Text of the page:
Canada's first conviction of an individual under the Corruption of Foreign Public Officials Act (CFPOA) is expected to set a precedent for future corruption cases as regulators continue their crackdown on global corruption. Following the conviction last fall of an Indian-Canadian businessman, prosecutors are now seeking a four-year prison term for his efforts to bribe government officials in India in an attempt to win the business of a state-owned airline.
In 2005, the businessman approached the Ottawa branch of a U.S.-based security company with an offer to help the company sell a facial recognition system to an airline owned and controlled by the government of India. The security company later established an office in Mumbai, India and installed him as its executive director. In this role, he organized the distribution of at least $450,000 to airline officials and an Indian cabinet minister in the hopes of securing a contract to provide the airline with security technology.
In the end, the company was not awarded the contract. The defense team argued that no evidence was produced proving a bribe was actually offered or paid. Nonetheless, Justice Charles Hackland of the Ontario Superior Court ruled that the defendant was still guilty of entering into a bribery conspiracy, based on the fact that there was enough of a paper trail to show that he intended to make the payments.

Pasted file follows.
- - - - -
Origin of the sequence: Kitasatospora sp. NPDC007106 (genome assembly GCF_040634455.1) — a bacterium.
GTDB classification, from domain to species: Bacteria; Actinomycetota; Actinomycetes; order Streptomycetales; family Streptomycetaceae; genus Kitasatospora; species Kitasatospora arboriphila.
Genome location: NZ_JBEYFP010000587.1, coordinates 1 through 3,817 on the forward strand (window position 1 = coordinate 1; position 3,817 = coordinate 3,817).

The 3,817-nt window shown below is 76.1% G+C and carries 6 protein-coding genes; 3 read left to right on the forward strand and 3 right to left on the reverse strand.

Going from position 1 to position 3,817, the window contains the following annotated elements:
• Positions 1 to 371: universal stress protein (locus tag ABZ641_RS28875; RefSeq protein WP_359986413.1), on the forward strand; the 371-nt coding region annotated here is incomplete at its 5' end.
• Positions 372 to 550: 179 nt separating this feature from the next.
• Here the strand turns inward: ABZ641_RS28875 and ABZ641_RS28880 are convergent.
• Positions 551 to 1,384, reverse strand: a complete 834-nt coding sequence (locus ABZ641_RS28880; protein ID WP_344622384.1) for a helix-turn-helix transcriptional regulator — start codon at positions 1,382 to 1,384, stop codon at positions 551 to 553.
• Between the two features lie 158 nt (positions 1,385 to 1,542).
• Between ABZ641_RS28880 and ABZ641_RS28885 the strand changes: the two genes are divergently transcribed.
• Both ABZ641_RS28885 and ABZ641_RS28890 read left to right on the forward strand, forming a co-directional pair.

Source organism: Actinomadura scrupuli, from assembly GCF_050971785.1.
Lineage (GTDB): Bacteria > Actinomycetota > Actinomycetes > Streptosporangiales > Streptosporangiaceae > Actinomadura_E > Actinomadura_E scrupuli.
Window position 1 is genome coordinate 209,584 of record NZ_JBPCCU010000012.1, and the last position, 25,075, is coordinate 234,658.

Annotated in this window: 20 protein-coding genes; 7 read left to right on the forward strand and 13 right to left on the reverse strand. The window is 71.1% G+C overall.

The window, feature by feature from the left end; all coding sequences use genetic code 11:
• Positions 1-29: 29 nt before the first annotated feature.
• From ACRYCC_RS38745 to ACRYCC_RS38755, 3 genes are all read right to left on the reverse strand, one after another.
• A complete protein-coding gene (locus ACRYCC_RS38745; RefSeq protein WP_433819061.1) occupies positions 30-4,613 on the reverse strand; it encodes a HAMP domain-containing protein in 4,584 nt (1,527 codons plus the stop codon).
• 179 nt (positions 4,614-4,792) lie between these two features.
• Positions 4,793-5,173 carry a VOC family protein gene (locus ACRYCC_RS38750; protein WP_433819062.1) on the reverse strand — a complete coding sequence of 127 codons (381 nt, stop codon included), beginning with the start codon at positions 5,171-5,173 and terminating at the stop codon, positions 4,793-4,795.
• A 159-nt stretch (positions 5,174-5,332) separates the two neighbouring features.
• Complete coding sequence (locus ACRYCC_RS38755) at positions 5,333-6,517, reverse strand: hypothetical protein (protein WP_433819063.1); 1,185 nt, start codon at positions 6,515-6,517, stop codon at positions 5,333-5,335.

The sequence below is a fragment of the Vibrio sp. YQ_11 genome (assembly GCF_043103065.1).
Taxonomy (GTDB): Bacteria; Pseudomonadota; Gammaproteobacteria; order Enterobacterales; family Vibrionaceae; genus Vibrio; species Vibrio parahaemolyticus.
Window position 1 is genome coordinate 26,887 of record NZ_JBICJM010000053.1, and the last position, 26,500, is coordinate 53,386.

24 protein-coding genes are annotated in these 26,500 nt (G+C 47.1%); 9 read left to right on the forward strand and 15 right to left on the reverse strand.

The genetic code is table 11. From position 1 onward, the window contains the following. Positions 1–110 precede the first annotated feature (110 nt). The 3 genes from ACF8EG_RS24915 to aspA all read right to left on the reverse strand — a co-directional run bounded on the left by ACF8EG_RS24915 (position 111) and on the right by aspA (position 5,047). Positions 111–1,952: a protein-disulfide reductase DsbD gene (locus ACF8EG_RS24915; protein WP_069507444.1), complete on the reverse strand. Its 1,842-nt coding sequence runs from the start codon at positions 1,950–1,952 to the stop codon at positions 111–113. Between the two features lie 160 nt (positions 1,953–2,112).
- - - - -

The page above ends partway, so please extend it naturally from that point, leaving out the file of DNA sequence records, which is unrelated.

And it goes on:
Although prosecutors are seeking a four-year prison term for the first individual convicted under the CFPOA there are no similar cases for the judge to consider with respect to sentencing. Three companies have been convicted under the law since it went into effect in 1999, but all pleaded guilty and the cases did not go to trial. Currently, the maximum sentence under the law is 14 years; however, prosecutors are restricted to seeking the maximum of five years in place at the time the former executive director was convicted.
Despite a slow start and lax enforcement efforts, since 2011 the Canadian government has taken significant steps to strengthen CFPOA enforcement — including a 2013 amendment that provides for stiffer penalties and stronger enforcement measures — resulting in a sharp increase in investigations, charges and convictions. As a result, Canadian companies need to invest in anti-corruption training programs that include thorough risk assessments, effective internal controls and due diligence measures to ensure compliance with the CFPOA and other applicable anti-bribery laws.